Save the Children Team Leader Casey Harrity from Save the Children has been there for days now.
“The needs are really shocking,” she explained. There are needs for everything and that’s really hindering the ability to really assess the needs.”
Power is out at places like hospitals, and fuel, water and food are all in great need.
With 700,000 children on the island and schools destroyed, normalcy is far in the distance.
“What we are seeing for children is that, first of all, they are facing massive trauma,” Harrity said. “Homes destroyed.”
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For Save the Children, which has responded to disasters for nearly 100 years, this is one of the worst.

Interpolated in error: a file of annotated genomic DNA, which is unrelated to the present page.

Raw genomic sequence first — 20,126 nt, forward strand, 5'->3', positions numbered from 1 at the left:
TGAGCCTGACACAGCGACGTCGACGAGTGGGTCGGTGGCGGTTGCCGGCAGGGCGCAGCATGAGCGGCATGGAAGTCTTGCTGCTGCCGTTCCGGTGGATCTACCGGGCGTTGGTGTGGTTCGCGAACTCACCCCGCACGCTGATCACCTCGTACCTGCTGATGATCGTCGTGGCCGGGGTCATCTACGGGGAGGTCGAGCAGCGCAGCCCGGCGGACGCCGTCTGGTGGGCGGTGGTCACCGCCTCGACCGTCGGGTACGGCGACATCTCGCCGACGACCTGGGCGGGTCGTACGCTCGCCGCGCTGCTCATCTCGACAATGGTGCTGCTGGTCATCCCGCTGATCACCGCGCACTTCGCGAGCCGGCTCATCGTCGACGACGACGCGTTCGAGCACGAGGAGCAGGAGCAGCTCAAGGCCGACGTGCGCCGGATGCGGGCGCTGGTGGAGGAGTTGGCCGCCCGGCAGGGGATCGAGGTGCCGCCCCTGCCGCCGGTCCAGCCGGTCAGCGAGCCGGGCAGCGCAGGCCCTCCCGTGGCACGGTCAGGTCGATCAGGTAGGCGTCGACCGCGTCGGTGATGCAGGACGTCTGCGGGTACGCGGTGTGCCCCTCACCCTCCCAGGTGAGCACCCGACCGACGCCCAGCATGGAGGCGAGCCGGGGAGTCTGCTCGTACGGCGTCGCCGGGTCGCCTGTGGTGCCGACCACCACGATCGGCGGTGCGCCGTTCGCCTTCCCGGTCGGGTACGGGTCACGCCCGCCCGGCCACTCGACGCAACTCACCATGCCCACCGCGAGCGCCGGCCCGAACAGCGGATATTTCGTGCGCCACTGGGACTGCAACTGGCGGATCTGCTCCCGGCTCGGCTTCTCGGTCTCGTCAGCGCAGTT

“This is truly a catastrophic situation,” Harrity stated. “I don’t think we have ever responded to a disaster where we have had 100 percent of communications. Logistics are extremely complicated.”
Airports and ports are still not fully functioning.
The road to recovery has begun, but it will take quite some time to get there.
We are looking at months in some areas,” she said. “We are looking at years before the island will [be] back to normal.”
For now, one step at a time.